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Yes, parents should be on governing bodies: but their engagement in schools should be much more

parent-and-child-walkingSylvia KingIt is vital that parents have wide-ranging and deep engagement with their children’s school, and the school should determine what and how that is best achieved, writes Senior Education Lead Sylvia King…

The recent white paper, Education Excellence Everywhere, has stimulated new concern about the future of parental engagement, particularly with the removal of the requirement for parents to be represented on academies’ governing bodies.

The white paper stated that in the ‘move towards a system where every school is an academy, fully skills-based governance will become the normal [sic] across the education system’.

The reaction from schools, parents and local authorities did not support this view; many re-emphasised the importance of parental engagement in the governance of schools.

In a letter published on the Conservative Home website, Lord Nash declared that removing reserved places for parent governors would not mean that parents had less involvement with their children’s schools.

Indeed, he claimed that the government wanted ‘parents to be more involved in their child’s education – not less.’ But rather than as governors, parents would be involved with schools through ‘a new expectation on every academy to put in place arrangements for meaningful engagement with all parents, so that they not only listen to but also act on their views and feedback.’

A good thing?

Both the reaction to the plans and the swift response to allaying fears of a lack of parental engagement demonstrate acceptance of the notion that parental engagement is a good thing for schools and students.

However, while it is generally acknowledged that actively involved parents support schools and academies in raising achievement, it is often difficult to find evidence that parental engagement has a definitive impact on student achievement.

The Education Endowment Foundation (EEF) cites some evidence on impact in its toolkit. The toolkit recommends that schools should consider the following when planning parental involvement:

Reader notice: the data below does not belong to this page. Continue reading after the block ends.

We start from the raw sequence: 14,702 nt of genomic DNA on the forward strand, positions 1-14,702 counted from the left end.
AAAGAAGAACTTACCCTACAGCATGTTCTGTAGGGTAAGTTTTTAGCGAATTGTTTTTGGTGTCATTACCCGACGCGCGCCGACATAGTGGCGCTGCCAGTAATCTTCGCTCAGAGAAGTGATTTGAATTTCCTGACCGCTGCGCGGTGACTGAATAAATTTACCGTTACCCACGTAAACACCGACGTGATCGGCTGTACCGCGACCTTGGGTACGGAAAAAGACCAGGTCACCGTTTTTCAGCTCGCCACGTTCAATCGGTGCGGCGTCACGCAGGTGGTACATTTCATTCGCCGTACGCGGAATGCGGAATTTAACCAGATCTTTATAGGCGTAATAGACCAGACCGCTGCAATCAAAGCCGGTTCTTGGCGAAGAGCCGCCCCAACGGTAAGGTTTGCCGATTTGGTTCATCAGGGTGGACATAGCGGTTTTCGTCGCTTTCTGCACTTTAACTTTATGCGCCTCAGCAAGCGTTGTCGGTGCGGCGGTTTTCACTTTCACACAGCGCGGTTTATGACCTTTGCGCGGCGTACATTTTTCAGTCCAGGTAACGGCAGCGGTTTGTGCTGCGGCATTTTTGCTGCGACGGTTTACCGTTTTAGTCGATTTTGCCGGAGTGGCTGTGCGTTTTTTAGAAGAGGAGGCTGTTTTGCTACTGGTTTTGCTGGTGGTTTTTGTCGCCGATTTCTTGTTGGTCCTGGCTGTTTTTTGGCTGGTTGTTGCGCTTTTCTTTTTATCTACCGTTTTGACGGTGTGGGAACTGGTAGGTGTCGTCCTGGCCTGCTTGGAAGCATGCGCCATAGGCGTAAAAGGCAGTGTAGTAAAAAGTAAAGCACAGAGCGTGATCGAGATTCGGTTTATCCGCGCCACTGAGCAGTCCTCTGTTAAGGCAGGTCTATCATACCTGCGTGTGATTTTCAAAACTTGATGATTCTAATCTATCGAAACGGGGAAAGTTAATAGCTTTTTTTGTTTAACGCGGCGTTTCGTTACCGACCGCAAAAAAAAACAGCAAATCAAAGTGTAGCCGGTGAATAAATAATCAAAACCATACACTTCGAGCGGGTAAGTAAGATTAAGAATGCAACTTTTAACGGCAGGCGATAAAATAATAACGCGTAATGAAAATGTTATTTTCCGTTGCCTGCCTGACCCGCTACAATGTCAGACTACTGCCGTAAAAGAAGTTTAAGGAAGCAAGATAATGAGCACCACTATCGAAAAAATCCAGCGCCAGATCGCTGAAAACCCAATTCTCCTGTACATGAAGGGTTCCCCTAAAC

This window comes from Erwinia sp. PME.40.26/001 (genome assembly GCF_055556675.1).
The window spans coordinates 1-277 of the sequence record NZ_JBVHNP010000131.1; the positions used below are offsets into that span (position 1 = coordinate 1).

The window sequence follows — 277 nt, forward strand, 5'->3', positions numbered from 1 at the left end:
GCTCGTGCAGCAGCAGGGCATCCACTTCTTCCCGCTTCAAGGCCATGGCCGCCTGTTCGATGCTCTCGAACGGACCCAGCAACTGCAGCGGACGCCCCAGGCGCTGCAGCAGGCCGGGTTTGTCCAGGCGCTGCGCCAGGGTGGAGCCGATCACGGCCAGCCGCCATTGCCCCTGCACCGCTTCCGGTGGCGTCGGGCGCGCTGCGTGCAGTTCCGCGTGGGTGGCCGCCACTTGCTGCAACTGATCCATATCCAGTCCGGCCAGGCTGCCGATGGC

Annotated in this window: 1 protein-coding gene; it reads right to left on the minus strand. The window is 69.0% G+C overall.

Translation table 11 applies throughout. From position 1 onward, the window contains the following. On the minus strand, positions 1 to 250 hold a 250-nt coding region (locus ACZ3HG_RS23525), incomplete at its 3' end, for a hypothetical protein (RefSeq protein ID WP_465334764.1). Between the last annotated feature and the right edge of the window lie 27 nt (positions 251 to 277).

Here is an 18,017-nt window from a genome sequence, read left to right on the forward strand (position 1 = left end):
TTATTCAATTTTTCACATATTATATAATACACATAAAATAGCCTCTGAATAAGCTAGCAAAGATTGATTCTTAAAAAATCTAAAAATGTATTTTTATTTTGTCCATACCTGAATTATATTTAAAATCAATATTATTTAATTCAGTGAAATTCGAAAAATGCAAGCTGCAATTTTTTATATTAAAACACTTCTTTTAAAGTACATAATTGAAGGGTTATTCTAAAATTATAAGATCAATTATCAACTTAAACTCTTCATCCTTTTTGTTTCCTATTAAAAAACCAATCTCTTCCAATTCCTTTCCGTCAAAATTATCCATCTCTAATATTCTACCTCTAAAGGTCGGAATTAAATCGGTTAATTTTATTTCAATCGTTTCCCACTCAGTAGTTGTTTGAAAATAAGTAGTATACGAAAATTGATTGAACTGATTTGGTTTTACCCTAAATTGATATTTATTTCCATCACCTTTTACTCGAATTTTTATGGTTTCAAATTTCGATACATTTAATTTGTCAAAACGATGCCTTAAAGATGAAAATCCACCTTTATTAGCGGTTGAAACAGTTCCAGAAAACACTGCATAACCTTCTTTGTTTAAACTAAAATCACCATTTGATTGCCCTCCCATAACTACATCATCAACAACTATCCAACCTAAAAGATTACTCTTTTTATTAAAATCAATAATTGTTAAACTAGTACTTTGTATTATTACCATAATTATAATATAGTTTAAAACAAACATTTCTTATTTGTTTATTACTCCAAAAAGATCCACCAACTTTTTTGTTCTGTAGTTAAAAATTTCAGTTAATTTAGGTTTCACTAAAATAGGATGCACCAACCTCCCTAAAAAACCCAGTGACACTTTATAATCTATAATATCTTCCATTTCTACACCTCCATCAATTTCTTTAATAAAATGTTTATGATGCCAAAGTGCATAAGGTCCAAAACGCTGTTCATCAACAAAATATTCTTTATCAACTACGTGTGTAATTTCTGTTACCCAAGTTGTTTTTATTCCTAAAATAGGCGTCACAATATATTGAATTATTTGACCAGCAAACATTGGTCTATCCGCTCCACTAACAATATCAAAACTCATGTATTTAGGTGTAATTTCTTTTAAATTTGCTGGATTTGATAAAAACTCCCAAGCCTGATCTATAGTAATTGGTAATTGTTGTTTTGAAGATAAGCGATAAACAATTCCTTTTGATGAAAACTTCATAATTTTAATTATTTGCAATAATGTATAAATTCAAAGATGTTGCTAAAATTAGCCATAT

1. Involvement is often easier to achieve with parents of very young children.
  2. What approaches will you take to support parents in working with their children?
  3. Have you provided a flexible approach to allow parental involvement to fit around parents’ commitments and schedules?
  4. Parents of older children may appreciate short sessions at flexible times to involve them.
  5. How will you make your school welcoming for those parents whose own experience of school may not have been positive?
  6. Have you provided some simple, practical suggestions for parents to support their children in ways that do not require a high level of ability, eg by ensuring that students have an environment where they can work at home?

It seems that we defend automatically the rights and responsibilities of parents to be actively involved in their children’s schools. And most people, parents and educators alike, would agree this is right.

In fact, it may well be time to invest in more research to provide schools with a blueprint of how effectively to achieve this. A hurriedly introduced requirement for parent councils and access to a ‘parent portal’ may be far from adequate.

Read The nature of parental engagement.

Find out more about EEF’s work on parental engagement.

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